Skip to content
Print
Listed Building

The legal part of the listing is the address/name of site only. All other information in the record is not statutory.

DALSWINTON HOUSELB10281

Status: Designated

Documents

There are no additional online documents for this record.

Summary

Information

  • Category: B
  • Date Added: 03/08/1971

Location

  • Local Authority: Dumfries And Galloway
  • Planning Authority: Dumfries And Galloway
  • Parish: Kirkmahoe

National Grid Reference

  • NGR: NX 94331 84087
  • Coordinates: 294331, 584087

Description

Built circa 1785, additions and alterations circa 1920.

Symmetrical, originally severely classical, 3-storey mansion

house with sunk basement: polished red ashlar, channelled at

basement. Original house: 5-bay south elevation with

architraved windows corniced at ground, curved 5-light

window replaced original central porch, north elevation with

full-height central bow; west elevation: 5 narrower bays

with platt spanning basement area. Additions to east comprise full-height narrow bay set back at north and south with

windows in tall panels and projecting entrance bay set into

east facade with channelled pilaster strips, large round-

arched mullioned and transomed window over east-facing

Doric-columned and open-pedimented doorpiece: panelled 2-leaf

door in cavetto reveals. Mutule cornice to all elevations; partly-balustraded parapet; symmetrically placed stacks;

shallow-pitched piended slate roof.

Curved basement area to east enclosed by cast-iron

balustrade; tunnel at north east below main drive.

Statement of Special Interest

Built for Patrick Miller, inventor of steam navigation. A

print published 1792 in the Ewart Library, Dumfries shows the

house without the roof parapet, although early 20th century

postcards show the parapet to have been added before the

house was extended. The house, and some of the estate

buildings may be by Alexander Nasmyth who was a close friend

of Millar's; Nasmyth's son, Patrick, may have been called

after Millar (for more on this see NASMYTH EXHIBITION

CATALOGUE, St Andrews 1979 - copy in NMRS).

References

Bibliography

OLD STATISTICAL ACCOUNT vol II p. 32. P Gray, DUMFRIESSHIRE

ILLUSTRATED vol I, 1894, (illus. opp p.38)

About Designations

Listed Buildings

Historic Environment Scotland is responsible for the designation of buildings, monuments, gardens and designed landscapes and historic battlefields. We also advise Scottish Ministers on the designation of historic marine protected areas.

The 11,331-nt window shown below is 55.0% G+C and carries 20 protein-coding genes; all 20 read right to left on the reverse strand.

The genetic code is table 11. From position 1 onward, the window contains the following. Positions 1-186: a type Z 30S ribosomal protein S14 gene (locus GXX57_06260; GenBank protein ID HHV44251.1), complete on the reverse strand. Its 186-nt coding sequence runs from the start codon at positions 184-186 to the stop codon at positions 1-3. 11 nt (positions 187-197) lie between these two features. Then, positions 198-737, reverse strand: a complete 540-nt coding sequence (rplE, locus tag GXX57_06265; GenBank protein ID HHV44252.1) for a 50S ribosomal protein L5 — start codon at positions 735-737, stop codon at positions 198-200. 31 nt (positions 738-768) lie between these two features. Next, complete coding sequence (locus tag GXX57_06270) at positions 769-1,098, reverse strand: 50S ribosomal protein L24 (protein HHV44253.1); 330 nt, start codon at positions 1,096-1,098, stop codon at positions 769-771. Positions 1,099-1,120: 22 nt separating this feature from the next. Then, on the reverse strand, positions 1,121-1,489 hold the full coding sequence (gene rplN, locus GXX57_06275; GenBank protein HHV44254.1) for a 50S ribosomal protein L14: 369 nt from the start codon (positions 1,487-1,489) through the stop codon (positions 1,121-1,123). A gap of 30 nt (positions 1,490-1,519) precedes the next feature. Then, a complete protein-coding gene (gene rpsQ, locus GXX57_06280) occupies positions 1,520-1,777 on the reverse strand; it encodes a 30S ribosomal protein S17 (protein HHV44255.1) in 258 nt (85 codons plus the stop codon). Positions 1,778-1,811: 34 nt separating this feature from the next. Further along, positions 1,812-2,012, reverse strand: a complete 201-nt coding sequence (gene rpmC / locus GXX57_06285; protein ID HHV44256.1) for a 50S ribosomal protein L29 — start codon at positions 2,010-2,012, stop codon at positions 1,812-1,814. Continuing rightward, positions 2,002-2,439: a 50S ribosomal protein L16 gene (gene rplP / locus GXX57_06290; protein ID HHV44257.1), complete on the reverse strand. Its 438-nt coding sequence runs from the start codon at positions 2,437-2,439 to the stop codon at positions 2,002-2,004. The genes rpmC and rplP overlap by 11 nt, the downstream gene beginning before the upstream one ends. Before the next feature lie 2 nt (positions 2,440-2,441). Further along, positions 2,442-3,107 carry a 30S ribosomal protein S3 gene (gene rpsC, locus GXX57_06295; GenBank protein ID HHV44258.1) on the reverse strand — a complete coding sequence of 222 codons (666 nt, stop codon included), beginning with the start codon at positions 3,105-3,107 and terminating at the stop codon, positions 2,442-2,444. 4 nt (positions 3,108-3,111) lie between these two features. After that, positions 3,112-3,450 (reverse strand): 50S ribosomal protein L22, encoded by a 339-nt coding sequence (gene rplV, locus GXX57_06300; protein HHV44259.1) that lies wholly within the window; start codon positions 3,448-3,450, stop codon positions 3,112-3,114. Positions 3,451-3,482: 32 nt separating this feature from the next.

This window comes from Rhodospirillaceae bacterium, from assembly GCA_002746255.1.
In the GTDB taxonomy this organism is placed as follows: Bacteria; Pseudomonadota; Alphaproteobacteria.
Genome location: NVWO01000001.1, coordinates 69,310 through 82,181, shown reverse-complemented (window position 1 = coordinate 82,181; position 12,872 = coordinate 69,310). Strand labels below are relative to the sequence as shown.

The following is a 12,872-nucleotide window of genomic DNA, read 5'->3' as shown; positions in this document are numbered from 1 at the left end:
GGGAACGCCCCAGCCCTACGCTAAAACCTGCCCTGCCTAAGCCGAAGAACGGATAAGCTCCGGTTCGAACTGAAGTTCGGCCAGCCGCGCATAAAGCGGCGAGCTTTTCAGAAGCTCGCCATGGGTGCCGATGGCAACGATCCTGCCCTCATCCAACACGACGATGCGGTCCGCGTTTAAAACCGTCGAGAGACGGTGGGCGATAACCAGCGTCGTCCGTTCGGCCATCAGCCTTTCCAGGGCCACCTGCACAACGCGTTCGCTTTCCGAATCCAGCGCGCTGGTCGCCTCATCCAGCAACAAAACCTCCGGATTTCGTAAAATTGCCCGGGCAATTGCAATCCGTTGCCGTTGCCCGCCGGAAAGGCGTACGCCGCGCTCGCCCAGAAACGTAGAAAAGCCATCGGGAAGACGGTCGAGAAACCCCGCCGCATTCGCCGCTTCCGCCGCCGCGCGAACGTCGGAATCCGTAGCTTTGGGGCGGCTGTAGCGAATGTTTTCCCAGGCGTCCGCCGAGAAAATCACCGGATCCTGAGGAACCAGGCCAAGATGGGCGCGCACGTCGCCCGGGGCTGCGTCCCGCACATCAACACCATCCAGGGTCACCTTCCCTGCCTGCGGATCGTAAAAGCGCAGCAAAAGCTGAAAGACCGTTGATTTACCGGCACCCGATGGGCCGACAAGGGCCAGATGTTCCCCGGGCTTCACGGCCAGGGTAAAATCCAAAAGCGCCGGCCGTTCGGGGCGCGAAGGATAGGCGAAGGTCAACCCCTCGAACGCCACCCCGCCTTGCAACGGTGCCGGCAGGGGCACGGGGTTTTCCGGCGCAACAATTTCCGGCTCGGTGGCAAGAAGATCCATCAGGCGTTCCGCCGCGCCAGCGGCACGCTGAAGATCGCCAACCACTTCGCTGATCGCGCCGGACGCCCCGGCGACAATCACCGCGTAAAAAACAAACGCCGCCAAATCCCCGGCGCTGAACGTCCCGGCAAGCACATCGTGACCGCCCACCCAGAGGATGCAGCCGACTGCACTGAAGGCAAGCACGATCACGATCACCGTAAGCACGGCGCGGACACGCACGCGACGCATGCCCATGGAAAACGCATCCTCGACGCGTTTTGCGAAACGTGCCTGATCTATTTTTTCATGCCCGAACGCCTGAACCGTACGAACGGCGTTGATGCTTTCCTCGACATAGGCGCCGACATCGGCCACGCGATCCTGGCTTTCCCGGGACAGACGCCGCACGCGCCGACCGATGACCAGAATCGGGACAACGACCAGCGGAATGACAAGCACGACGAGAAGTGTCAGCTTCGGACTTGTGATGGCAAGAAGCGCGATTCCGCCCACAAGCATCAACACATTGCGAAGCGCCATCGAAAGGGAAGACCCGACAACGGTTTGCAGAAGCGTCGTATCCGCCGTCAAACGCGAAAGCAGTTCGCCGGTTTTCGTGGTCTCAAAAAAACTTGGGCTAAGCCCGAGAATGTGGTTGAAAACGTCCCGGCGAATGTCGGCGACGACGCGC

Listing is the way that a building or structure of special architectural or historic interest is recognised by law through the Planning (Listed Buildings and Conservation Areas) (Scotland) Act 1997.

We list buildings of special architectural or historic interest using the criteria published in the Historic Environment Scotland Policy Statement.

The statutory listing address is the legal part of the listing. The information in the listed building record gives an indication of the special architectural or historic interest of the listed building(s). It is not a definitive historical account or a complete description of the building(s). The format of the listed building record has changed over time. Earlier records may be brief and some information will not have been recorded.

Listing covers both the exterior and the interior. Listing can cover structures not mentioned which are part of the curtilage of the building, such as boundary walls, gates, gatepiers, ancillary buildings etc. The planning authority is responsible for advising on what is covered by the listing including the curtilage of a listed building. For information about curtilage see www.historicenvironment.scot. Since 1 October 2015 we have been able to exclude items from a listing. If part of a building is not listed, it will say that it is excluded in the statutory address and in the statement of special interest in the listed building record. The statement will use the word 'excluding' and quote the relevant section of the Historic Environment Scotland Act 2014. Some earlier listed building records may use the word 'excluding', but if the Act is not quoted, the record has not been revised to reflect current legislation.

If you want to alter, extend or demolish a listed building you need to contact your planning authority to see if you need listed building consent. The planning authority is the main point of contact for all applications for listed building consent.

Find out more about listing and our other designations at www.historicenvironment.scot. You can contact us on 0131 668 8716 or at designations@hes.scot.

Images

There are no images available for this record.

Map

There is no map available for this record.

Printed: 29/08/2016 08:08